A key takeaway I had when reading these articles was that even if a school has a sterling commitment to the environment, if it does not clearly communicate its good work to the community it large, the impact on its applications, donations and goodwill generated will be muted.  Therefore, it is critical that schools get the message out to their constituents (through their websites, social networks, and printed marketing materials, among other channels) that they are firmly committed to sustainability.  Whether the printed versions of these materials are made with wind power or printed on post-consumer recycled paper, it is important that these green initiatives are translated onto the printed page.

For more on green printing recommendations, please see a post I wrote earlier this year.

Best practices in green printing: quantifying the benefits of going green

I have written on a number of occasions about the importance of green business practices – both because they are good for the world around us as well as because they can be profit drivers for an organization.

Once an organization has decided to adopt green practices, it is very important that they quantify the benefits to the environment.  In fact, according to Cone, a leading cause branding and marketing agency, the details matter a great deal.  Cone, in collaboration with The Boston College Center for Corporate Citizenship, conducted its 2008 Green Gap Survey, focusing on on consumers’ understanding of and attitudes toward corporate environmental marketing claims.  According to the survey, 70 percent of Americans indicated that quantifying the actual environmental impact influenced their decisions to purchase a product or service that has an environmental benefit.

Therefore, when my firm works with a client to produce a piece of marketing collateral that has environmentally-friendly elements, we strongly encourage them to devote some real estate to the numbers (i.e. when using 100% post-consumer recycled fiber, you can quantify, for example, energy, paper and water saved versus a non-recycled alternative).

A recent example of a best practice in green printing was the annual report for the Blue Cross Blue Shield of Massachusetts Foundation, which my firm produced.  Inside the back cover, the foundation devoted a half page to the environmental benefits of using a specific Mohawk paper that is made with 100% post-consumer recycled fiber.

Please click here to view the inside back cover of the report.

I have written in the past about resources available to quantify such environmental savings.  One great paper calculator is managed by Environmental Defense, a leading environmental organization.  I prefer it over other alternatives because it is a third-party tool and is not affiliated with the paper industry.  Research has shown that when certifications are independent and transparent, they resonate more with the end user.   Please click here to visit that post.

A focus on green printing

I work with a wide variety of clients to help them design and execute environmentally-friendly marketing campaigns. A principal component of these programs involves print (direct mail, sales literature, annual reports, etc).

Over the last year, I have tried to distill a lot of what I have read and learned into 5 simple steps to “greening” your print projects:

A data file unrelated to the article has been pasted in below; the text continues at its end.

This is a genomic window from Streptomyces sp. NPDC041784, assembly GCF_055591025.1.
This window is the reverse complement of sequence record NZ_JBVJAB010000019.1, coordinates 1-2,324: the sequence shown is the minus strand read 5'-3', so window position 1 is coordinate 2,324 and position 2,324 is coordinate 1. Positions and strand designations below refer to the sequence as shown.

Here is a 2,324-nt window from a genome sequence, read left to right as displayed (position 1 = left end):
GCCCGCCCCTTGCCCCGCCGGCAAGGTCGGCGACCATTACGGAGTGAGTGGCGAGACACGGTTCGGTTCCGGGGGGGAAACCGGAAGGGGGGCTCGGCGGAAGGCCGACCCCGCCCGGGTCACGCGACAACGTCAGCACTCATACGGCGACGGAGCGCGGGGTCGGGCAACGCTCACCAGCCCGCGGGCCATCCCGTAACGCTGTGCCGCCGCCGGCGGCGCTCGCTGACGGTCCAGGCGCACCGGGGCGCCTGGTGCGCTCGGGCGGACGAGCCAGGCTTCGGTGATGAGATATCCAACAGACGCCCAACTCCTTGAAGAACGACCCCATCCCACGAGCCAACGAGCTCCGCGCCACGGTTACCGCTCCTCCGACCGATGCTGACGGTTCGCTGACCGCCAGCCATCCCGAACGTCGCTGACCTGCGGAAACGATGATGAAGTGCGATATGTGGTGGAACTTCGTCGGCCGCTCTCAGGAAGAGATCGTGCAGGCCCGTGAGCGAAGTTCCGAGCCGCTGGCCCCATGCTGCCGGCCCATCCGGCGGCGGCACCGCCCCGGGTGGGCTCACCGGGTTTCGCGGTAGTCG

1. Use renewable energy, such as wind-generated electricity, in the production process – manufacturing of all kinds, including the creation of collateral, requires large amounts of electricity, traditionally produced by fossil fuel-powered generators. The combustion of fossil fuels creates carbon dioxide and other greenhouse gases that contribute to global warming. Therefore, one of most effective ways to address the environment with your marketing communications is to produce your materials with renewable energy, specifically wind power. Any number of third-party reports highlight that wind power resonates very well with end consumers. Every time you use wind power to print a marketing piece, you are demonstrating a commitment to reducing greenhouse gases. My company, Grossman Marketing Group, prints with 100% certified wind power, which allows our clients to print our “produced with certified wind power” logo on their collateral at no extra cost to their organizations. Not only does this resonate well with end recipients, but it also creates demand for more wind farms, which will help our country reduce our dependence on foreign oil (please see my previous post on this subject: Looking ahead at the promise of wind power).
  2. Choose papers made with a high degree of post-consumer recycled content – this is probably the best way to make your print pieces green, as using post-consumer fiber is significantly less resource intensive than using virgin fibers. Once you make the commitment to use papers with post-consumer content, it is important to translate the environmental benefits to your constituents. The best paper calculator is managed by Environmental Defense, a leading environmental organization. Here’s a link: http://www.edf.org/papercalculator/
  3. Choose papers with FSC-certified fiber to preserve forest lands – the Forest Stewardship Council certifies that papers came from trees that were planted specifically for paper production. Although FSC-certified papers may come from virgin fibers, FSC is a good stamp of approval for a printed piece (although unlike renewable energy, most end consumers do not know what FSC means, and thus it does not generally resonate well)
  4. Choose papers made with process chlorine free (PCF) or elemental chlorine free (ECF) pulps – when paper is bleached with elemental chlorine, there can be harmful byproducts. Therefore, some paper manufacturers, notably Mohawk, have made great strides to reduce the amount of chlorine used in the bleaching process. For more information, please visit the following link on Mohawk’s site: http://www.mohawkpaper.com/environment/water/chlorine-free-pulp/
  5. Use vegetable-based inksSoy inks (or, most accurately “Soy-based inks”) are made almost identically to regular printing inks, with the substitution of vegetable oil (predominately soybean oil) for traditional petroleum-based oil. Ink is composed of approximately 35% oil (varies a bit from ink to ink), so when referring to soy-based inks, that is the approximate percentage you should cite. Therefore, when using vegetable-based inks, you know that you are reducing the demand for petroleum-based products, and using oil products that almost certainly have been refined in the United States. The remaining 65% of ink, whether soy-based or traditional, is made up of waxes and resins (which hold the ink together), dryers (which enable the ink to dry), and pigments (which give ink the color).